Just in Time: Just + Present Perfect

Question from Henrik in Croatia:

I just called or I’ve just called? What’s right?
Stevie Wonder says: I just called to say I love you. Shouldn’t it be Present Perfect instead of Simple Past?


Hi Henrik, A couple of weeks ago I answered a similar question about the grammar used in song lyrics. That time it concerned the lyrics in an Akon song and if you look at the blog posting or Grammar FAQ posting you will be able to link through to that posting.

Although I’d say the same things as in the Akon post about lyrics using a more poetic and liberal and perhaps socio-cultural grammar I thought I’d answer this question as it does bring up one interesting grammatical usage and that is when JUST, an adverb of time, is used with the Present Perfect.

In previous posts I’ve said that the main use of the Present Perfect is to talk about actions started in the past and continuing or having a connection with the present, for example:

  • I have lived in Bombay for twenty years.
  • She has been married since 2005.

In both of these examples the action of living in Bombay or being married started at a point in the past but is still going on in the present.

But what about this sentence which also uses the Present Perfect:

  • I have just called to say I love you.

The adverb of time,just, indicates that this action is in the very recent past and is completed so why don’t we use the Simple Past (as Stevie Wonder does in the song).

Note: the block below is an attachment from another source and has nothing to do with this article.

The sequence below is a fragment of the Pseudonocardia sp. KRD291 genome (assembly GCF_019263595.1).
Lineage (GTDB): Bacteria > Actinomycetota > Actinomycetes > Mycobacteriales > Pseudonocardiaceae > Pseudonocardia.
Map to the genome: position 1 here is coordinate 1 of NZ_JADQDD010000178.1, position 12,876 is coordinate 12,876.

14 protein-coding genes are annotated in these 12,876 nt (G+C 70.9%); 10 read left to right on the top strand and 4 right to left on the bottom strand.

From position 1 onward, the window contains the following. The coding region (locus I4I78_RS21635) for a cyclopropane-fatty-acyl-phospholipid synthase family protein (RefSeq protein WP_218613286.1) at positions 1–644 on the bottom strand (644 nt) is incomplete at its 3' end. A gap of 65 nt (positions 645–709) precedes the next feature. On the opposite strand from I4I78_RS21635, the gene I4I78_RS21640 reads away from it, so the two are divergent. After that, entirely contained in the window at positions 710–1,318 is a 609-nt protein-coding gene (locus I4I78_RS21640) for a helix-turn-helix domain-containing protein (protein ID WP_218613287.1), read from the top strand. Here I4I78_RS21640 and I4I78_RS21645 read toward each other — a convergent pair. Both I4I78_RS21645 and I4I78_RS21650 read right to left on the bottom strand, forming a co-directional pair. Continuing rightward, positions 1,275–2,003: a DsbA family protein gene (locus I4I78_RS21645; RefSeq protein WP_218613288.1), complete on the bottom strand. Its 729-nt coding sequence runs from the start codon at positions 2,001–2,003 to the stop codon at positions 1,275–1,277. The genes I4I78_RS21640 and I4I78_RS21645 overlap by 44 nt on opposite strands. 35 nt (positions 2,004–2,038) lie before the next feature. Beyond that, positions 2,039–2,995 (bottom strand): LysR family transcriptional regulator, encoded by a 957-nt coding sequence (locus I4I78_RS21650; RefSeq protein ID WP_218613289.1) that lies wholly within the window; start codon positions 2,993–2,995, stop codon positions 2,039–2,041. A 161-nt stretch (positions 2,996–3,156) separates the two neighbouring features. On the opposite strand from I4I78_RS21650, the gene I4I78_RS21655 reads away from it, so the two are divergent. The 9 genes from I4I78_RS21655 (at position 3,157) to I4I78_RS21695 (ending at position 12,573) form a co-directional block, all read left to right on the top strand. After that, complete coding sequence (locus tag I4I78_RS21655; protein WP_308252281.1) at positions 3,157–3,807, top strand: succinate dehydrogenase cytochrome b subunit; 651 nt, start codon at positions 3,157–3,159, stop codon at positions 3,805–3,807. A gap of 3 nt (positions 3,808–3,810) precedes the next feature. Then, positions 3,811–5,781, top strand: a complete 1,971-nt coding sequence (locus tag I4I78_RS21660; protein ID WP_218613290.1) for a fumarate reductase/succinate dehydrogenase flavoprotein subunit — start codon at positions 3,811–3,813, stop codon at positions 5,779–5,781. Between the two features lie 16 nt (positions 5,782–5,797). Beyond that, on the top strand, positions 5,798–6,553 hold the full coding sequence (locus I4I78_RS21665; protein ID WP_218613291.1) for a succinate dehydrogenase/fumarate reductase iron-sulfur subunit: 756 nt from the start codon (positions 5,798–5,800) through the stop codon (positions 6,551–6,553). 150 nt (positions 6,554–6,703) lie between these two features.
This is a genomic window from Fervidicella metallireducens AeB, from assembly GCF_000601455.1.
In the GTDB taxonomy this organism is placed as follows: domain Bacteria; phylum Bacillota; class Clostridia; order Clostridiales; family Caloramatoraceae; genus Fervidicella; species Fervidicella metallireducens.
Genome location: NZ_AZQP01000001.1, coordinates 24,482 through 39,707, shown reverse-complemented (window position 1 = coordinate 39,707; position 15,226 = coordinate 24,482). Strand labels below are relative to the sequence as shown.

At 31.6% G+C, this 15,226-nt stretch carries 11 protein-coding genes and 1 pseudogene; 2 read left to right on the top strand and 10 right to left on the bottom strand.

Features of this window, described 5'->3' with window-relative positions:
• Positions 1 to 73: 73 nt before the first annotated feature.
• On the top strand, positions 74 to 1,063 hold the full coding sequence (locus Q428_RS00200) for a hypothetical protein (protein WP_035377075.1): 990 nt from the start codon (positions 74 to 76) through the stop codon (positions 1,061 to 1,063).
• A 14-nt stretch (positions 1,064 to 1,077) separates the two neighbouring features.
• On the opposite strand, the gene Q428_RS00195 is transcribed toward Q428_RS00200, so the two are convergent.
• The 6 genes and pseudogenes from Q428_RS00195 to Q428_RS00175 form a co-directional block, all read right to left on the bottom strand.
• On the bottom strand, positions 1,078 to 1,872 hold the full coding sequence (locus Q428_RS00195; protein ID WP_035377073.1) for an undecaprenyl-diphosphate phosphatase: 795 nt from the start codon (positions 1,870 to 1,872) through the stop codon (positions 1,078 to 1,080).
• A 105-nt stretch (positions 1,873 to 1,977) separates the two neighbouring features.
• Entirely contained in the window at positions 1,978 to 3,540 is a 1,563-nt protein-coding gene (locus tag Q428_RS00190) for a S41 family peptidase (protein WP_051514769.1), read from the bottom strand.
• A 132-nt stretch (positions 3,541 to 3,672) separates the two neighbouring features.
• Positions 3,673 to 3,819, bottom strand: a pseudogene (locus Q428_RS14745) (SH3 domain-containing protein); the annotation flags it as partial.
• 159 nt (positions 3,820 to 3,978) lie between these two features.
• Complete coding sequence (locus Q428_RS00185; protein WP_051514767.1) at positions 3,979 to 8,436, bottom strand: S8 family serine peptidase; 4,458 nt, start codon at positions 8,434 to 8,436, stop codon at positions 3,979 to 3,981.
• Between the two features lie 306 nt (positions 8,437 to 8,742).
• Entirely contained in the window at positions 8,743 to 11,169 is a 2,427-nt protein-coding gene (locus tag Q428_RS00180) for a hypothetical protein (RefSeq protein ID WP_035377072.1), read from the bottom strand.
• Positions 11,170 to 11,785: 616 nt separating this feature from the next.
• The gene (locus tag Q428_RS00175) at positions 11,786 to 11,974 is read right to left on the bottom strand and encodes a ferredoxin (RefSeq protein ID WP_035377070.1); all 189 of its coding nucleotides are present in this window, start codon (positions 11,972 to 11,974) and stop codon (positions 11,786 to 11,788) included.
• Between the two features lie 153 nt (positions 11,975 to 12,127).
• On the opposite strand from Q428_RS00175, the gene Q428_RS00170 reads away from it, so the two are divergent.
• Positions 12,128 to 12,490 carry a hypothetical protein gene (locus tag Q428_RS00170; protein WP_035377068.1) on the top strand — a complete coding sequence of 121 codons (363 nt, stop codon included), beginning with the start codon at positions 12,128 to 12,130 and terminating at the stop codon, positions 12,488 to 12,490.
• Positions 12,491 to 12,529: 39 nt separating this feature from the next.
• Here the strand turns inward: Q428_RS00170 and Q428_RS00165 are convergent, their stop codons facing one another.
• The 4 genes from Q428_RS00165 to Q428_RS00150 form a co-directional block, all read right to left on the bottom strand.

Well, here we have one of those little grammatical twists that are sent to annoy us all but especially those who are trying to learn how English works.

You could use the Simple Past here and it would not be wrong.

What complicates it is that using ‘just’ with the Present Perfect to talk about a complete, recent past action is also correct. We often use it with the Present Perfect when there is result in the present or future of the past action.For example: •

  • I’ve just failed my exams and will have to study for them again.
  • She has just lost her car keys and can’t leave for work.

But we are talking about fairly fine distinctions here and I would say that Stevie Wonder’s grammar is spot on in this part of the song!

I just called to say I love you
I just called to say how much I care
I just called to say I love you
And I mean it from the bottom of my heart

Just to keep you thinking – just can also be used to mean the only reason. For example, ‘I just called to say I love you’ could also mean the only reason I called was to say I love you. I’ll leave you with that until next time!